Rodeo, New Mexico
April 20, 2006
Multi-leveled Old Town is just that, reminiscent of old Victoria at the turn of the century, appearing authentic to the smallest detail. From richly carpeted and elegantly furnished living quarters to offices of commission merchants to an apothecary store and Chinatown, it’s interesting to imagine what life was like then.
Past cannery and water wheel, I find myself boarding the HMS Discovery, a mini-reproduction of Captain George Vancouver’s ship. This sturdy oak and hardwood sloop carried 100 sailors and ten 4-pound cannons. Vancouver’s voyage from 1792-1794 accomplished scientific and military goals – surveying the coast and making efforts to befriend (or intimidate?) Spaniards and indigenous peoples.
First Peoples Gallery does not allow photography, so I stash my camera. Beyond the entry, lies a reproduction of a 50-foot kekuli, or pit house. These type of dwellings were reportedly used by interior Salish people for at least 3000 years. These winter houses were covered by roofs of grass, pine needles, cedar bark and earth, but the display kekuli’s partially open framework reveals a cozy interior with mats, baskets and hides for bedding.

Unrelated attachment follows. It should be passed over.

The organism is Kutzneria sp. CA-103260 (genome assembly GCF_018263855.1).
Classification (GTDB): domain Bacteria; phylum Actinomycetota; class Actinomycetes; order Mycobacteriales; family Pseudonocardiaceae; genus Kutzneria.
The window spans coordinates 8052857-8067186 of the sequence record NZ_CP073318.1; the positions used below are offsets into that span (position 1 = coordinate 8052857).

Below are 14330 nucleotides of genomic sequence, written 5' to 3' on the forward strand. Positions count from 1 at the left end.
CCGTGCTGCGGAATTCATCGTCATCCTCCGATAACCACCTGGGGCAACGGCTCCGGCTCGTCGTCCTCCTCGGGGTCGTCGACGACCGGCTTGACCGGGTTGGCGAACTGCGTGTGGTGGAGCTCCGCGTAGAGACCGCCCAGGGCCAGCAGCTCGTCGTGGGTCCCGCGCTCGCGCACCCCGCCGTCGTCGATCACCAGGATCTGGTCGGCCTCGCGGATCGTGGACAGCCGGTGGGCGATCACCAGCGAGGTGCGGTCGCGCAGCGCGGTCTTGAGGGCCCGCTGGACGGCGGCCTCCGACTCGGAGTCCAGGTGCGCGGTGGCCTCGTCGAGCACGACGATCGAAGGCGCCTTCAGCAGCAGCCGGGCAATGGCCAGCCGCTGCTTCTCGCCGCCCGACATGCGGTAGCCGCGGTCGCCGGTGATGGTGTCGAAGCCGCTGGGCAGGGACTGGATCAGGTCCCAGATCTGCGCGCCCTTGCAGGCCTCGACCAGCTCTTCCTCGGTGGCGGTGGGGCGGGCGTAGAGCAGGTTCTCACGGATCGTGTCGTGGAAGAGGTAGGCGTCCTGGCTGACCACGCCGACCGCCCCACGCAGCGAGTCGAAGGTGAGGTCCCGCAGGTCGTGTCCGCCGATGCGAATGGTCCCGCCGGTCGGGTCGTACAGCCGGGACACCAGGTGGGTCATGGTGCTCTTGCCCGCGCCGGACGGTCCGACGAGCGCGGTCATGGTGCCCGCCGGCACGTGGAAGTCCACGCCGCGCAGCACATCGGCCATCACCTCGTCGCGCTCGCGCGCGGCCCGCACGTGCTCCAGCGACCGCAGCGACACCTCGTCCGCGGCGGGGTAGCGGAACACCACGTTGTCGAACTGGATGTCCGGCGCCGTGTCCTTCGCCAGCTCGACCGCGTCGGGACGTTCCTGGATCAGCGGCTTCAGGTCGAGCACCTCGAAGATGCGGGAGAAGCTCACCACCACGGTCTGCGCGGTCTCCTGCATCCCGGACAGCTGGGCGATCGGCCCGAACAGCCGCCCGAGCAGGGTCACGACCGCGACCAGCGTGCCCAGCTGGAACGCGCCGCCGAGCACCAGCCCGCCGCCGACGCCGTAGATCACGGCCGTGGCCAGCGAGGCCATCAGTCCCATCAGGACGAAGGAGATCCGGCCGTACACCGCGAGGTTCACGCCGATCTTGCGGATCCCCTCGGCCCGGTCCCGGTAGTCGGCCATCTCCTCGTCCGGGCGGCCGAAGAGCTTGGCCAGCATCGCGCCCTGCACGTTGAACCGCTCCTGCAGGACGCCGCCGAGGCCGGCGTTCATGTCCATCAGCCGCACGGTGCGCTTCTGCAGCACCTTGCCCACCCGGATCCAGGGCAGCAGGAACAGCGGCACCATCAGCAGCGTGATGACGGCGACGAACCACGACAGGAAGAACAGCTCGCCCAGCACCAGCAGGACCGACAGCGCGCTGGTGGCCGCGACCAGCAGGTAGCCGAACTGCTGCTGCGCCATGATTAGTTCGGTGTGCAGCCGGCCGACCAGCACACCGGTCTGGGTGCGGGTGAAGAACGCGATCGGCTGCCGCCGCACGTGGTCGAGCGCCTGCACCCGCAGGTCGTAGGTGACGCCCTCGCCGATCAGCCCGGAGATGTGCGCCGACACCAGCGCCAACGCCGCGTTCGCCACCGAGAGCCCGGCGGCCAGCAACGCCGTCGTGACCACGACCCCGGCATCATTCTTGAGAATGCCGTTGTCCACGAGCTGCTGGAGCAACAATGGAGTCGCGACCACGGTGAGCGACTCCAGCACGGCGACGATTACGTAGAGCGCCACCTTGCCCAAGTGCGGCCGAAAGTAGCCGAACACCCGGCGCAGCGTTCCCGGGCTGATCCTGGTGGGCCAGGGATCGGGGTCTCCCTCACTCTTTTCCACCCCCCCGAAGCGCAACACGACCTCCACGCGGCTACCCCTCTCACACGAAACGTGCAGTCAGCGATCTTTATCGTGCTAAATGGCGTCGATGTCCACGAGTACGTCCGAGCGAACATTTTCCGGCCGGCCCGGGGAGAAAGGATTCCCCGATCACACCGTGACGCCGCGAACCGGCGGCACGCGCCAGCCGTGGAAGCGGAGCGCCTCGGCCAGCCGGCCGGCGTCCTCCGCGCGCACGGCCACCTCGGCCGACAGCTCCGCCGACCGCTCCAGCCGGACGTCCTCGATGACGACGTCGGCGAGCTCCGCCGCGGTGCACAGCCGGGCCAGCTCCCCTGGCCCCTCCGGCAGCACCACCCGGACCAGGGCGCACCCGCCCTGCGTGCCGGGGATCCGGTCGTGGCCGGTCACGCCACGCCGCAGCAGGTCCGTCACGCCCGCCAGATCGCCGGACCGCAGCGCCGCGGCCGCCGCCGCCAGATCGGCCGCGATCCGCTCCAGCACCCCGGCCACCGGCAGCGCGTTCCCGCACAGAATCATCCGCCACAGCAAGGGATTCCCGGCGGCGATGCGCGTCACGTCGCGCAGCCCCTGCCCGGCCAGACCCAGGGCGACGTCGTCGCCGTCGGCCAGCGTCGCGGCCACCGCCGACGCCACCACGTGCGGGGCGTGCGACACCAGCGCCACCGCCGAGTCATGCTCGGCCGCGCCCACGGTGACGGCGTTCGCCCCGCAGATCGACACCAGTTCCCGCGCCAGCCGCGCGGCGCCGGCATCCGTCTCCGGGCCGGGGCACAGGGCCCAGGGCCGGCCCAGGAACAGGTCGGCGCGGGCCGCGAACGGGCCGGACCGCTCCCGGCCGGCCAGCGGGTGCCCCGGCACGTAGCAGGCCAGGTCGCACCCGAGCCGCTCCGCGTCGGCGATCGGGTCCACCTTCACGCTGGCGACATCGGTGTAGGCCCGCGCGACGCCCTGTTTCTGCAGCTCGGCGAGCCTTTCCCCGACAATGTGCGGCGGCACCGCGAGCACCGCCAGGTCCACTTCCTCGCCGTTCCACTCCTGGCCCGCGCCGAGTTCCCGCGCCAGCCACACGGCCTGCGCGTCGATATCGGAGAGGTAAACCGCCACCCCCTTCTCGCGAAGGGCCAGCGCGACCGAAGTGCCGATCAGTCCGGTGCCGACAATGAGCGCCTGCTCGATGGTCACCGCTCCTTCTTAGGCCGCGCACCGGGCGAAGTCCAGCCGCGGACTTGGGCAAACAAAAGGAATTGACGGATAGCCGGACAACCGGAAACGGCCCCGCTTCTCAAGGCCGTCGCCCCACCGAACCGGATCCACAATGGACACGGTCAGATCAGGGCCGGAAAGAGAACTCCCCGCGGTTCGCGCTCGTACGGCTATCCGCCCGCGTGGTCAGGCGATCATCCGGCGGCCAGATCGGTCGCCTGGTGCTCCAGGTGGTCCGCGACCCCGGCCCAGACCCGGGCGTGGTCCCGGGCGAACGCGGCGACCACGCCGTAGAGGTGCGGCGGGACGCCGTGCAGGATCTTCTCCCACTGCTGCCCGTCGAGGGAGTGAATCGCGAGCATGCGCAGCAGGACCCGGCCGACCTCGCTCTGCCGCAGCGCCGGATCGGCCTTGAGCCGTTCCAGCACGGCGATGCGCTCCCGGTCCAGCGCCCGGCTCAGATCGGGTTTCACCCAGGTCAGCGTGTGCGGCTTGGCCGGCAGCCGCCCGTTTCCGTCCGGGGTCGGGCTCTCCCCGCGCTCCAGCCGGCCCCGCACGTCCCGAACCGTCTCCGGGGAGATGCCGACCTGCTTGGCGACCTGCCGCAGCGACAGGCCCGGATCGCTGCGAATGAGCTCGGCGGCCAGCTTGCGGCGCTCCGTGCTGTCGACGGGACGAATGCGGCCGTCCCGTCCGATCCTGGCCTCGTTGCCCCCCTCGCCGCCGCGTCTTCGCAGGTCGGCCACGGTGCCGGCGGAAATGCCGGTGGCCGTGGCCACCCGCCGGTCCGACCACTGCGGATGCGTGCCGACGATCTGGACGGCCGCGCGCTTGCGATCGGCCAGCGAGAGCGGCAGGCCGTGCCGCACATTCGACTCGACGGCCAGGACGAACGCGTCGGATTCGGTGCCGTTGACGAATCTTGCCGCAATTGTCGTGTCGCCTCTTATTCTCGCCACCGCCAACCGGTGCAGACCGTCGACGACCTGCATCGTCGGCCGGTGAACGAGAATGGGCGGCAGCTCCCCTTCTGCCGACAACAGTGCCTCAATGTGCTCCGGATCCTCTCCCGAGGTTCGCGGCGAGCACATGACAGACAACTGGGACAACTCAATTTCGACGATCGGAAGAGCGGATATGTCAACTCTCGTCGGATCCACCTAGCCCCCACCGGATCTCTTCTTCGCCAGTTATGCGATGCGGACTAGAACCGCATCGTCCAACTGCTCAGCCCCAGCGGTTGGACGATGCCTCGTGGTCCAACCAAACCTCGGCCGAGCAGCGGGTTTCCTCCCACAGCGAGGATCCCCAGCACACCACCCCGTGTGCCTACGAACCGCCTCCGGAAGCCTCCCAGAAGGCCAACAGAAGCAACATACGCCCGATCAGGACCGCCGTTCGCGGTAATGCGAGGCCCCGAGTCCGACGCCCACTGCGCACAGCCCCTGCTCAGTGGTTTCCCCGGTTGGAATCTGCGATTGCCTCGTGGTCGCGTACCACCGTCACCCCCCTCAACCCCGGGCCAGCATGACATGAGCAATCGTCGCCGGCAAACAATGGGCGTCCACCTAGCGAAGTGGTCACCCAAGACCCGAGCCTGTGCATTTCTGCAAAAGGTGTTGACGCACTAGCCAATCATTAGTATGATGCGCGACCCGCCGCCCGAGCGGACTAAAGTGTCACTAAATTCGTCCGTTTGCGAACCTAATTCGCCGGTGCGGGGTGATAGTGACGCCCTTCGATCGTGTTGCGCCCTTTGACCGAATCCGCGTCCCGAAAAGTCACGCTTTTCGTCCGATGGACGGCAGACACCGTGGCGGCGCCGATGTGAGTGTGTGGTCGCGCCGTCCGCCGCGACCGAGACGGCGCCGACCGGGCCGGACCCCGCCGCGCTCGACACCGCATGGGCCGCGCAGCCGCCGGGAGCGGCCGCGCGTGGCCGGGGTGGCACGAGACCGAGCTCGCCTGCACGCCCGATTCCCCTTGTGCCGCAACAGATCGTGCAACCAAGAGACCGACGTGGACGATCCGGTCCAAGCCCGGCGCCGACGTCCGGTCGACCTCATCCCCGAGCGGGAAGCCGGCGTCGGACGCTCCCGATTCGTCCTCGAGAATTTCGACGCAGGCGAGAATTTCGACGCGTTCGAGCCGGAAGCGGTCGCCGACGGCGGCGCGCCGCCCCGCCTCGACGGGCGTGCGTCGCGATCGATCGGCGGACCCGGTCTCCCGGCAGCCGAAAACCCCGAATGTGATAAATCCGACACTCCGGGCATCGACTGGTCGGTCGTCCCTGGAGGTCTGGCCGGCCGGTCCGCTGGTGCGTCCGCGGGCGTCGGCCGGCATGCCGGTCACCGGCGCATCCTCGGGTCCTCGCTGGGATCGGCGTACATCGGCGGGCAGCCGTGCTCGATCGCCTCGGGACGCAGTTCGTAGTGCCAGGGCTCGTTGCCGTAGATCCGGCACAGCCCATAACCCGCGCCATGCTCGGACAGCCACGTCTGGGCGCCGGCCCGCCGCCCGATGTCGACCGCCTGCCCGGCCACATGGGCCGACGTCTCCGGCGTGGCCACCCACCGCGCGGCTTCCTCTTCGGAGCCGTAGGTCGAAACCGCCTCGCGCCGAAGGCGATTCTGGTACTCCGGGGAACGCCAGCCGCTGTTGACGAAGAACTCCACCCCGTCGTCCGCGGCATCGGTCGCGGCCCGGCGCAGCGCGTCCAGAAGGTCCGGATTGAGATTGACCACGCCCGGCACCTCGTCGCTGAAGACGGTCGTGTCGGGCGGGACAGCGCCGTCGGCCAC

Pre-contact/post-contact are the predominating themes of this gallery. Coastal First Nations people lived a fishing culture, also hunting sea mammals and gathering inter-tidal shellfish, seaweed and plants. Salish people were known for their weaving of mountain goat wool. Cedar was extremely useful and sacred to many of the tribes. Cedar bark and roots were used to make baskets, robes, skirts, and blankets. Wooden tools used to shred, crease, strip, sew and weave cedar bark are displayed.
Some larger items exhibited are a canoe and many totem poles, standing in front of a Kwakwaka’wakw big house, reminding me of Thunderbird Park, outside the museum.